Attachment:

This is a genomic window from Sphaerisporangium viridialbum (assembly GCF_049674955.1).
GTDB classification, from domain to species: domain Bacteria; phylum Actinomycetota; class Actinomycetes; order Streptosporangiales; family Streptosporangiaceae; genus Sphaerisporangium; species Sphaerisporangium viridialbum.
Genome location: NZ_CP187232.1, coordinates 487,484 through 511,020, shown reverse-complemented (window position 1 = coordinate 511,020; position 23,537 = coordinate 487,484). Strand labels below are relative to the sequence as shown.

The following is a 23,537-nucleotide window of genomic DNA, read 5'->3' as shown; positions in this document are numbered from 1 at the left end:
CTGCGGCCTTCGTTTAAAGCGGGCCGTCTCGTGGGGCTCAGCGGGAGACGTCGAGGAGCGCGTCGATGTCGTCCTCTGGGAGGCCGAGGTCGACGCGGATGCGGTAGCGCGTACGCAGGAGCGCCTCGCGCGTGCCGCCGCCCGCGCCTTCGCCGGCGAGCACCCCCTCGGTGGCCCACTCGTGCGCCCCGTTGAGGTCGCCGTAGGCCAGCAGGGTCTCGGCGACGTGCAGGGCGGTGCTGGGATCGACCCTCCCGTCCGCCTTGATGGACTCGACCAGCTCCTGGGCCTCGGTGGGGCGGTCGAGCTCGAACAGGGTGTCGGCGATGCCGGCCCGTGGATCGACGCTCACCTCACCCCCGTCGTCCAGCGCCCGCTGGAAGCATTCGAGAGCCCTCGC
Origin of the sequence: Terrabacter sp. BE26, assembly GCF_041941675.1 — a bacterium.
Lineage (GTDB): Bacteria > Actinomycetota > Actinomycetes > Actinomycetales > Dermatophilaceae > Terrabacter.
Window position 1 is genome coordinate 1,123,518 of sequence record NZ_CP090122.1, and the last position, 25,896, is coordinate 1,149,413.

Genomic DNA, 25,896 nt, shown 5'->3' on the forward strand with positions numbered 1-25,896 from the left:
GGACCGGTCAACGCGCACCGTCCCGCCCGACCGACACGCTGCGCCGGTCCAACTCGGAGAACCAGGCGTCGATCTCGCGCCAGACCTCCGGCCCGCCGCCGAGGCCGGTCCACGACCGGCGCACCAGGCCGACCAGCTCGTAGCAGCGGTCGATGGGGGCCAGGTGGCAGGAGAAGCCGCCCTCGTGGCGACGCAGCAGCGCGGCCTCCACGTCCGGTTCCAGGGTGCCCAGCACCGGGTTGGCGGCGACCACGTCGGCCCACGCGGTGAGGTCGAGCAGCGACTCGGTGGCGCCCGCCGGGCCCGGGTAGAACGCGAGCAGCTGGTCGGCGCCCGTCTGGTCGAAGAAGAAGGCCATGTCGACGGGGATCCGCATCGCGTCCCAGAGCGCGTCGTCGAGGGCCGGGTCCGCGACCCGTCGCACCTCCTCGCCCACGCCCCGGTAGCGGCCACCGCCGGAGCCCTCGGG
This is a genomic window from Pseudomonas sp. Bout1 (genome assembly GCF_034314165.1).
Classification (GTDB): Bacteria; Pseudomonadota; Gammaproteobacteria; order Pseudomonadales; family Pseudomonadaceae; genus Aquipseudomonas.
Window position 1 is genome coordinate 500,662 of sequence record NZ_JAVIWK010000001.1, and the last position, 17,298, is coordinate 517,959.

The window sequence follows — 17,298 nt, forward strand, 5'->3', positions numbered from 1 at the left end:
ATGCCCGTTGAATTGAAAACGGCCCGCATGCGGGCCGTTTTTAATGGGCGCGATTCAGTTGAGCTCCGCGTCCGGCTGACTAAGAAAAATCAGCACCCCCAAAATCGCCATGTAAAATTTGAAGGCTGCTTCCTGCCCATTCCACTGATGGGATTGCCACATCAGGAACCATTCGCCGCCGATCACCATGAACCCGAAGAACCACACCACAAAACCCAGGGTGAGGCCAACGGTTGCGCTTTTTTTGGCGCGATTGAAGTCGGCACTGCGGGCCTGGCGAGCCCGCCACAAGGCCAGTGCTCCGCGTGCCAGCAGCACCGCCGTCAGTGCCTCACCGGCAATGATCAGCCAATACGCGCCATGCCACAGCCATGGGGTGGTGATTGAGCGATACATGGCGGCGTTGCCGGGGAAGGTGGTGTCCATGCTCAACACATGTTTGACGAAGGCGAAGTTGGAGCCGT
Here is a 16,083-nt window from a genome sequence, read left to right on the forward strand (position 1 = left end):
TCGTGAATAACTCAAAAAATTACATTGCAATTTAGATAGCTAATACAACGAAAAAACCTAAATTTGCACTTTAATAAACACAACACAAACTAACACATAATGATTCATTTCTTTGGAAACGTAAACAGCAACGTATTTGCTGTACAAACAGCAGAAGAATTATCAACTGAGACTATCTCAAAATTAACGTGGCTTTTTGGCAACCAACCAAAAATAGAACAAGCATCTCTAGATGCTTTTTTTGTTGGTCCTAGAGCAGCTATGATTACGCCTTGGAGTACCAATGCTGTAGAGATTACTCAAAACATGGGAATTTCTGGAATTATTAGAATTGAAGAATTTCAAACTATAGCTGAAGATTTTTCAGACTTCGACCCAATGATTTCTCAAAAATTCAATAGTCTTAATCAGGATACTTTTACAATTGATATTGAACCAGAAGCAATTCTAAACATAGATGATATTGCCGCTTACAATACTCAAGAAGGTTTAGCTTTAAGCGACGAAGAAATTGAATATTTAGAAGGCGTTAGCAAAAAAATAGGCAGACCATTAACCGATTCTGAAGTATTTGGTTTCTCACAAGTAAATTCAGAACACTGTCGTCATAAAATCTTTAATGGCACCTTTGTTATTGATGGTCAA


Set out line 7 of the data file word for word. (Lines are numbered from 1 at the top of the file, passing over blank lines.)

Lineage (GTDB): Bacteria > Actinomycetota > Actinomycetes > Actinomycetales > Dermatophilaceae > Terrabacter.